Red Bull Music Academy Melbourne – an insiders view


One of our writers, Simon Hindle, was selected as a participant in the Red Bull Music Academy in Melbourne. This is his story.

“I’m having a hard time avoiding clichés when trying to come to write this. I suppose the best way to begin is to try and describe what the Academy is, and the first word which springs to mind is “loose.’ Things seemed quite haphazard and coincidental – the only real framework we had was a rough timetable of the lectures which soon got thrown out the window as the constant late nights started catching up with folk. As we arrived at the Academy building for the first time, it became apparent that they hadn’ actually finished building parts of it yet. Rumours flew around that some of the lecturers for week two hadn’ even been booked yet. And nobody seemed to work out what had happened to the missing Logic Pro dongle.

Of course, this looseness was quite wonderful, as it allowed you as a participant to pretty much do whatever you wanted. Sheryar, our Pakistani counterpart, chose to spend most of his days asleep or in the park, making beats, and would wander endlessly around the Melbourne streets during the night. Oddisee from Philadelphia could perhaps be located at the other end of whatever spectrum we might be employing here; he had one of the studios on lockdown from the word dot, even forsaking our plush hotel for good once he discovered there were showers in the Academy building. At the end of the two weeks he’d finished something in the region of 20 tracks by his reckoning. The seven I have are fantastic.

So what, then, is the Academy? I’m sure it wouldn’ be difficult to poll a wealth of different answers to this question. First and foremost, it survives by being a marketing exercise. The whole operation would be totally unsustainable without a sizeable cash injection from Red Bull (massively sizeable – all 60 participants were put up in four-star serviced apartments for two weeks, flights paid, giant building in Richmond rented for months, big-shot music folk brought in to do stuff, boxes of Intel iMacs lying around, NINE STUDIOS, full-time media crew of about 40 etc etc etc) and so the first loyalty, if you like, lies to them, and it is honoured in the form of content. Loads of it. A 24-hour radio station, masses of online video from the lectures, tracks made by participants, millions upon millions of photos (we were constantly trailed by two full-time photographers and a video crew) and that’s just the content that’s generated in-house, so to speak. The buzz generated from the operation spreads all over the world – for example, each lecture behaves as a viral ad targeted at a very specific market (genre-specific message boards across the world light up whenever a lecture from one of their particular luminaries appears online), each junketed journo returning to their hip publication to enthuse about the coolness they’d just witnessed.

Besides the marketing stuff, the Academy is essentially a big geekfest, where people come together to get all nerdy for a couple of weeks, maybe make a tune or two, swap some stories, go to some parties, buy some records, make new friends and generally have a good old laugh at someone else’s expense. What prevents this from being utterly superficial, however, is the degree of passion involved in it. Everybody’s really crazy for their music – and open to everybody else’s. No egos, no idiots – only open, warm, respectful people. You could sit down and have a conversation with anybody, even the famous people – who seemed to be as enchanted by the environment as us mere mortals were. To illustrate this with a rather fabulous bit of namedropping, I’d like to tell you about the time I was sitting next to Derrick May at the internet terminals. I was checking my emails and he was looking at hot chicks on Myspace. We started talking about the 909 they had up on the studio floor; his eyes lit up and he started raving about the machine and how it had been over ten years since he last had a play on one. A couple of later, I went down to the dining room and there he was in the corner with a pair of headphones on, sequencing away at the Roland.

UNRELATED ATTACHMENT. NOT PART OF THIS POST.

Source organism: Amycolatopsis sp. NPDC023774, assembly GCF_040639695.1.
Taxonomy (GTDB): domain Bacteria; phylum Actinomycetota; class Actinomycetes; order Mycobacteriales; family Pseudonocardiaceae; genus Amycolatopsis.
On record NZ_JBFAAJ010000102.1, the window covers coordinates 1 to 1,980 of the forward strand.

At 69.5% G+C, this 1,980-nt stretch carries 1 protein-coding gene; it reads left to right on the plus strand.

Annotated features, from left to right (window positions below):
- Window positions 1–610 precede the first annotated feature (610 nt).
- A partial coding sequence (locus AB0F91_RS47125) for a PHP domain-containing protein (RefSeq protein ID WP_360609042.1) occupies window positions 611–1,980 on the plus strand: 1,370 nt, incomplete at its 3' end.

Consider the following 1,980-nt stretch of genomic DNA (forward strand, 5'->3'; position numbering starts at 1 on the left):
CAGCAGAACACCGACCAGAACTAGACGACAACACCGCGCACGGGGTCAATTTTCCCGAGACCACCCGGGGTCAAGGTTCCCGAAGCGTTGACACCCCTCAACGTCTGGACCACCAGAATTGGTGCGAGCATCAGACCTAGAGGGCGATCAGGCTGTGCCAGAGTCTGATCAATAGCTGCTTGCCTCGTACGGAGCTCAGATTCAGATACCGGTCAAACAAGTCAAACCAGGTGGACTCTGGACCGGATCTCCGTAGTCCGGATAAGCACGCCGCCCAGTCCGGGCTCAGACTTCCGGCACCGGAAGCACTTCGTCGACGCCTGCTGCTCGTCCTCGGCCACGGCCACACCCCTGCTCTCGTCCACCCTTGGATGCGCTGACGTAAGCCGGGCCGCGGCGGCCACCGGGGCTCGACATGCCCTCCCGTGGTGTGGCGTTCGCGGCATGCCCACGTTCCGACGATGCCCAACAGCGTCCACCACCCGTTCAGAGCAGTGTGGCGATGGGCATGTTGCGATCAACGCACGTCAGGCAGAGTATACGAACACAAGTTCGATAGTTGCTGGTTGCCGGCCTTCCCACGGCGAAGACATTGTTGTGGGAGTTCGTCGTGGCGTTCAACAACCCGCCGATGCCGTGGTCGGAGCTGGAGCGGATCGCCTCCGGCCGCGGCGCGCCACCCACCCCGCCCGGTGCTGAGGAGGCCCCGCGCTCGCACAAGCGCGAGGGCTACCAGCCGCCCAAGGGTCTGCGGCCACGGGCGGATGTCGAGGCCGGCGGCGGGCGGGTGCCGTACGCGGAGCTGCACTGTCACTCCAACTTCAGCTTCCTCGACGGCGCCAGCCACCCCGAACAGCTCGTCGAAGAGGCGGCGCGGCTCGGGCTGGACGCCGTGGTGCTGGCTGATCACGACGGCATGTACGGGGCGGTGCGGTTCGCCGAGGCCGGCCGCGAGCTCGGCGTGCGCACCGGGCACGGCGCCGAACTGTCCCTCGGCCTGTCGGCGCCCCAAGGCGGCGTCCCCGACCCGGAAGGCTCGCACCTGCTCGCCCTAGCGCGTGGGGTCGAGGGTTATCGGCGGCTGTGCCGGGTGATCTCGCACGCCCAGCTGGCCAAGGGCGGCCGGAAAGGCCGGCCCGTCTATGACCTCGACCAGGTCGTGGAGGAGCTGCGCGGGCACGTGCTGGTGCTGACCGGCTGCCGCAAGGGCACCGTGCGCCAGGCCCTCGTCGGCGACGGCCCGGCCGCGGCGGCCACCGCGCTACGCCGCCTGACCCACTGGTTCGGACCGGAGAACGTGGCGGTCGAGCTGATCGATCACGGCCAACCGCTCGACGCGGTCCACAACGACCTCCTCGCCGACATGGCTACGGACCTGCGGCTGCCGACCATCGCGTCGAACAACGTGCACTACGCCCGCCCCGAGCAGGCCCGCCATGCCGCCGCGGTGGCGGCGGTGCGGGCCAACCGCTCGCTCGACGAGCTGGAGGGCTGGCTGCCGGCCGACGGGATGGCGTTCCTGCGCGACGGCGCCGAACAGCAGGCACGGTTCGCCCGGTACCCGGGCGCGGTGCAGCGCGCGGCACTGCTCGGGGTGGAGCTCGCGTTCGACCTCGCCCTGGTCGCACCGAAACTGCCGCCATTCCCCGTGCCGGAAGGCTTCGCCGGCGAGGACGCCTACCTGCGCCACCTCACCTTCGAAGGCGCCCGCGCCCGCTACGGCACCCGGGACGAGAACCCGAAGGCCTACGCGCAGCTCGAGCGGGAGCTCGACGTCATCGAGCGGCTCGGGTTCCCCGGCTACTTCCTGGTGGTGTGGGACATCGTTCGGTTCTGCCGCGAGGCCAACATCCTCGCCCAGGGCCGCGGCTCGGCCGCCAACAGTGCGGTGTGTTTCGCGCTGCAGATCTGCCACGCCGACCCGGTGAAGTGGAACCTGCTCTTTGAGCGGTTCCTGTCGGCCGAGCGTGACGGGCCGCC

Of course, it’s not all just music geeking in the studio for two weeks. There were lots of parties to go and music geek at as well. Every lecturer got to give a show and some of them were quite memorable – µ-ziq at the Corner was one of the standouts, his junglist bass making my eyes vibrate on the meaty rig they had in there. Another highlight was Kode 9 nailing it DMZ-style with all the lights out save for a little red one in the corner. The room was heaving, the Melbourne dubstep faithful down the front, delightfully confused hipsters unable and unwilling to escape the pressure. In the middle of the week we seemed to occupy Honkytonks, which was handy as it was a block away from our hotel. These shows were really outstanding, as the lack of demanding weekend punters meant that things could be a little looser (there’s that word again) and impromptu jam sessions abounded as the magic weaved in the studio continued to flow into the night and an ever-changing band took to the stage for hours at a time. And – of course – we mustn’t forget the wonderment of Todd Osbourne aka Soundmurderer’s mighty set of booty techno in the ladies’ toilets.

Simon Hindle (DJ Somefreak)


About Author

Seb Chan founded Cyclic Defrost Magazine in 1998 with Dale Harrison. He handed over the reins at the end of 2010 but still contributes the occasional article and review.